What is Unix? I've known Unix long enough to know that the trademark and industry usage want the name rendered in all capital letters (UNIX), although many publications (mine included) don't like it that way. Having written about Unix for a couple of decades, I've come to take for granted that everyone knows what Unix is. Certainly no one would ask me what Unix is. I get jabbed all the time to define Linux (kernel) whenever I use the term, and I've been asked why I don't refer to Intel Macs as PCs (proprietary platform). But nobody has ever seen me refer to Unix and written to say, "What do you mean, Unix?"
I wish someone had. Figuring that the economy would make Unix vendors the ready pan of market analysts praying to get something right, I had in mind to write a sort of You Don't Know Unix column. The trouble with an in-your-face headline like that is that it turns embarrassing when the author has to admit he couldn't meet his own challenge. The simple question I asked myself on Monday morning became the deep thought into late Tuesday afternoon. I had all kinds of clever things to say in defense of Unix, but none of it was relevant to IT, and IT deserves a relevant look at Unix as something other than a culture, a history, or a meaningless banner over all operating systems in the "not Windows" category.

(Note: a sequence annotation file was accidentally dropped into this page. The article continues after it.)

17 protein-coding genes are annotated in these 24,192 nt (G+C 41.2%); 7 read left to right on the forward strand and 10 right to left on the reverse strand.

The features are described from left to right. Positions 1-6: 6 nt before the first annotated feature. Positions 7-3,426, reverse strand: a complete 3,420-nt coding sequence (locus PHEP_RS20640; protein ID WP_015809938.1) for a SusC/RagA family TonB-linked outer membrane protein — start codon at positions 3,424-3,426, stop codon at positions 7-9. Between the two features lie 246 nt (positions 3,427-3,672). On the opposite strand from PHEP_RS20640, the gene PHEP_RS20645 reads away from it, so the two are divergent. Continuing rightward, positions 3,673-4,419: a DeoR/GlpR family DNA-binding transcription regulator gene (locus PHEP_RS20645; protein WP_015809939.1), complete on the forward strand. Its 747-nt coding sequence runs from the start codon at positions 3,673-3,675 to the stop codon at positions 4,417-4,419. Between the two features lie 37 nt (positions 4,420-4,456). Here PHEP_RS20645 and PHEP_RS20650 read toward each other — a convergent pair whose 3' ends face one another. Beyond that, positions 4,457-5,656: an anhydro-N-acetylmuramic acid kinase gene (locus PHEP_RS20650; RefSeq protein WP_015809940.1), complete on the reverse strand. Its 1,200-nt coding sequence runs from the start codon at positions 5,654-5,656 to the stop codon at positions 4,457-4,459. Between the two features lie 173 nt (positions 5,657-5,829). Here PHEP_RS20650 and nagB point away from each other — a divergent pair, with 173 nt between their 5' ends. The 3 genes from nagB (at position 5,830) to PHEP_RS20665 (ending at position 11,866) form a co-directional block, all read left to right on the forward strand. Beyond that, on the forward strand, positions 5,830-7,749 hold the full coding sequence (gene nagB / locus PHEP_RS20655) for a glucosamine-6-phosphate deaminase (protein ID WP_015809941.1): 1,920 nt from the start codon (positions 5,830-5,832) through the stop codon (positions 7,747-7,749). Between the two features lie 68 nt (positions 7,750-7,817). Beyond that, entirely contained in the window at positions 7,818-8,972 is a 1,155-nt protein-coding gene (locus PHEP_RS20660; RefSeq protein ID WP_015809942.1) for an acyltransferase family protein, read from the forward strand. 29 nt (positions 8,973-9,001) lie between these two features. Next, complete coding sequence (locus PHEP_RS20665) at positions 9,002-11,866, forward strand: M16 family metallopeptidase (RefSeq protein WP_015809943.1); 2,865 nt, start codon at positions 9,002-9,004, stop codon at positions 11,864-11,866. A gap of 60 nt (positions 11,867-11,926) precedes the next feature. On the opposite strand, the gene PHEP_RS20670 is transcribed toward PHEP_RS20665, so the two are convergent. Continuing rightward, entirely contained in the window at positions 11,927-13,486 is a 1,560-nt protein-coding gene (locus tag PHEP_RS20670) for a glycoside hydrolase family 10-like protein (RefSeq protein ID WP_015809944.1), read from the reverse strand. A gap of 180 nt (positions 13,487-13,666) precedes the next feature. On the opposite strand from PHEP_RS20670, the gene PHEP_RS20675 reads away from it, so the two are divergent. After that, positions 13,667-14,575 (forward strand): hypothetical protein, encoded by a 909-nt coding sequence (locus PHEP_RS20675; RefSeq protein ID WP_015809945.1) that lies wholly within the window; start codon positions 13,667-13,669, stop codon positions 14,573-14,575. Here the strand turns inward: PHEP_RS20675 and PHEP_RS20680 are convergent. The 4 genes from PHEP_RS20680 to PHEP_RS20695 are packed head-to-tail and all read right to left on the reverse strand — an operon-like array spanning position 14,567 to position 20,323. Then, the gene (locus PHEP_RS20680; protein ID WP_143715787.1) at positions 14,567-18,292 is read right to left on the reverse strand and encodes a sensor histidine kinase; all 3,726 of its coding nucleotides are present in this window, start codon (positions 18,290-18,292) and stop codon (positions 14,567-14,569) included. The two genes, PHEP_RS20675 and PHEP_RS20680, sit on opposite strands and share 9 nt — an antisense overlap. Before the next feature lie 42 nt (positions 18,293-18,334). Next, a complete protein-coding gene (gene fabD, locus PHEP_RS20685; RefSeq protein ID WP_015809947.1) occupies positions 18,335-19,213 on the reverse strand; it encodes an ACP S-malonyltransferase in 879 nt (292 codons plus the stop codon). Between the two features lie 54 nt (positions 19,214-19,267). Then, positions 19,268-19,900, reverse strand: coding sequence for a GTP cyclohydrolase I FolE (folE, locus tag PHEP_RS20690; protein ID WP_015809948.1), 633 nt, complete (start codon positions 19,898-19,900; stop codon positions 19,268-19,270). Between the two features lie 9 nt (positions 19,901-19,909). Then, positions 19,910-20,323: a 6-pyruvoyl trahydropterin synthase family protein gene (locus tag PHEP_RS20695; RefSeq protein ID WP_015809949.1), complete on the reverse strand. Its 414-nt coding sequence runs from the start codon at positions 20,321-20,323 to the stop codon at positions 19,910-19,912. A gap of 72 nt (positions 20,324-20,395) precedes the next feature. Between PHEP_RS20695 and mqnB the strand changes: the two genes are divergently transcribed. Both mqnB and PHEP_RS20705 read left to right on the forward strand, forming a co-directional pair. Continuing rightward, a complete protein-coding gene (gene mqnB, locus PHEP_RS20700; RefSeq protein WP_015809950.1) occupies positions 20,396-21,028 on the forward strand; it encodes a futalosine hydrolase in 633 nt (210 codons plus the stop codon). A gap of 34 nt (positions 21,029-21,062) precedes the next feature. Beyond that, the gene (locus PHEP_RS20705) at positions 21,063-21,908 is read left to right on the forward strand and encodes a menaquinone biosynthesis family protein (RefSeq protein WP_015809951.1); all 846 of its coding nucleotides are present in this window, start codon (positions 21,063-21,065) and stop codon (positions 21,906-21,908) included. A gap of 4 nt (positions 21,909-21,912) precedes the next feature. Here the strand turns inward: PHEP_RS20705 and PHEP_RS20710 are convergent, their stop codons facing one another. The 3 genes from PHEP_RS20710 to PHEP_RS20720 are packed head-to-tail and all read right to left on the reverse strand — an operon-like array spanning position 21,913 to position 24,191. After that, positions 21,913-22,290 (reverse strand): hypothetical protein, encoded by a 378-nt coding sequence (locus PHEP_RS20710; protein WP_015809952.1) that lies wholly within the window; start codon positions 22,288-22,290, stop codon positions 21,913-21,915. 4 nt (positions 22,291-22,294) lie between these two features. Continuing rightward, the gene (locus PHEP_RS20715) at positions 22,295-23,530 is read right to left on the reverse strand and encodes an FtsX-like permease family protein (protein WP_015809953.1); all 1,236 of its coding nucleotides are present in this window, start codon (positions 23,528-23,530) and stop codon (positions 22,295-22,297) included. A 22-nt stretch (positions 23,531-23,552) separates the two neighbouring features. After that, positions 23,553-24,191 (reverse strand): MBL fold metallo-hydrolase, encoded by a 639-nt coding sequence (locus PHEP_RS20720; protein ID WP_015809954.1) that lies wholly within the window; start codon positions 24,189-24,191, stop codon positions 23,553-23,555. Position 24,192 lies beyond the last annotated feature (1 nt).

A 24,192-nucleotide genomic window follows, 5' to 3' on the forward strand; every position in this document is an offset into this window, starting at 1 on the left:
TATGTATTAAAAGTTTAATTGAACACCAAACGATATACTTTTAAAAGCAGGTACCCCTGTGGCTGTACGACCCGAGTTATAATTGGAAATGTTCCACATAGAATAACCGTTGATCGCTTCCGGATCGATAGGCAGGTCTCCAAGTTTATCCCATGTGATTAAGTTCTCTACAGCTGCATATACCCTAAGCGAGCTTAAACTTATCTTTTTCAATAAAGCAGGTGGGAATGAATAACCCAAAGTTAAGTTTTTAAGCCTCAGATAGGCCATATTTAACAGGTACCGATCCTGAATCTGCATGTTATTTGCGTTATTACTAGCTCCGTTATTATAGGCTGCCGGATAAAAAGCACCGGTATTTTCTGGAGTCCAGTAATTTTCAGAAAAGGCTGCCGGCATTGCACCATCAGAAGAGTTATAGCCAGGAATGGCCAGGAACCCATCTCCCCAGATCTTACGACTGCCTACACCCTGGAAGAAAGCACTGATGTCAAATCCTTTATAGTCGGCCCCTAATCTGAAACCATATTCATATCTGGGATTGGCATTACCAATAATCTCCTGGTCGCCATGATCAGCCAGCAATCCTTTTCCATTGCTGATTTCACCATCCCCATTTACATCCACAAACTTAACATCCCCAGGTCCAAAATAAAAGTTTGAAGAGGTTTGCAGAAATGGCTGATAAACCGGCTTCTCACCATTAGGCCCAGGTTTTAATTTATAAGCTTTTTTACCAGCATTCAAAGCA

[ The Big Three became the Big Four in Summer of 2007, when Apple's Mac OS X Leopard attained Unix 03 certification. See the InfoWorld Test Center's reviews: Mac OS X Leopard: A perfect 10 and Leopard Server: The people's Unix. ]
The fact is, Unix matters to IT, and for a reason that may not occur even to those shops that already have it. Unix matters for a reason that escapes analysts' notice. I missed it, too. It's that little circle with the R in it. IBM, Sun, Fujitsu, HP, and Apple sell proprietary enterprise operating systems branded AIX, Solaris, HP-UX, and Mac OS X Leopard. These are very different. Mac OS X Leopard is very, very different.